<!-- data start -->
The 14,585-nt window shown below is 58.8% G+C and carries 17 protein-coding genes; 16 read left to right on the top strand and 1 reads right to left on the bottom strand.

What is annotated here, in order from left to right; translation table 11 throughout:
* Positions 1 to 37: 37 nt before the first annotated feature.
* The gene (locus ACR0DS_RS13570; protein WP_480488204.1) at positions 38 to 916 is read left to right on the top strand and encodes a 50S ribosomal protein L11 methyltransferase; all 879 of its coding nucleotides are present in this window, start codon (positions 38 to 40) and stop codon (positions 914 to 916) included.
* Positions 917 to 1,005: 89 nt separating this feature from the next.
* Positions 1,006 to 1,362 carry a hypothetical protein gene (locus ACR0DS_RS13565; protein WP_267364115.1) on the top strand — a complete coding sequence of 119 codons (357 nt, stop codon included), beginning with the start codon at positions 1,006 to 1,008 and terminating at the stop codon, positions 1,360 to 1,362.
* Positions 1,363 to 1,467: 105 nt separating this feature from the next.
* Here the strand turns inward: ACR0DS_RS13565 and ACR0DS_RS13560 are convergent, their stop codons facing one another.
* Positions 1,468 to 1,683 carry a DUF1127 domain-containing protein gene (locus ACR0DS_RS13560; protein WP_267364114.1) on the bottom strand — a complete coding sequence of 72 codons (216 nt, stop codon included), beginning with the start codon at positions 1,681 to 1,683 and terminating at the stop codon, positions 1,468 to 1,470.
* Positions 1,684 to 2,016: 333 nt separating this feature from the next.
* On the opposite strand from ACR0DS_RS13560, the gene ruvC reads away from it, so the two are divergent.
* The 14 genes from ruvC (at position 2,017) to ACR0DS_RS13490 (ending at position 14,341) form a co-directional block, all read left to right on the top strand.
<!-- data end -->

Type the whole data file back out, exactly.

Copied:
The 14,585-nt window shown below is 58.8% G+C and carries 17 protein-coding genes; 16 read left to right on the top strand and 1 reads right to left on the bottom strand.

What is annotated here, in order from left to right; translation table 11 throughout:
* Positions 1 to 37: 37 nt before the first annotated feature.
* The gene (locus ACR0DS_RS13570; protein WP_480488204.1) at positions 38 to 916 is read left to right on the top strand and encodes a 50S ribosomal protein L11 methyltransferase; all 879 of its coding nucleotides are present in this window, start codon (positions 38 to 40) and stop codon (positions 914 to 916) included.
* Positions 917 to 1,005: 89 nt separating this feature from the next.
* Positions 1,006 to 1,362 carry a hypothetical protein gene (locus ACR0DS_RS13565; protein WP_267364115.1) on the top strand — a complete coding sequence of 119 codons (357 nt, stop codon included), beginning with the start codon at positions 1,006 to 1,008 and terminating at the stop codon, positions 1,360 to 1,362.
* Positions 1,363 to 1,467: 105 nt separating this feature from the next.
* Here the strand turns inward: ACR0DS_RS13565 and ACR0DS_RS13560 are convergent, their stop codons facing one another.
* Positions 1,468 to 1,683 carry a DUF1127 domain-containing protein gene (locus ACR0DS_RS13560; protein WP_267364114.1) on the bottom strand — a complete coding sequence of 72 codons (216 nt, stop codon included), beginning with the start codon at positions 1,681 to 1,683 and terminating at the stop codon, positions 1,468 to 1,470.
* Positions 1,684 to 2,016: 333 nt separating this feature from the next.
* On the opposite strand from ACR0DS_RS13560, the gene ruvC reads away from it, so the two are divergent.
* The 14 genes from ruvC (at position 2,017) to ACR0DS_RS13490 (ending at position 14,341) form a co-directional block, all read left to right on the top strand.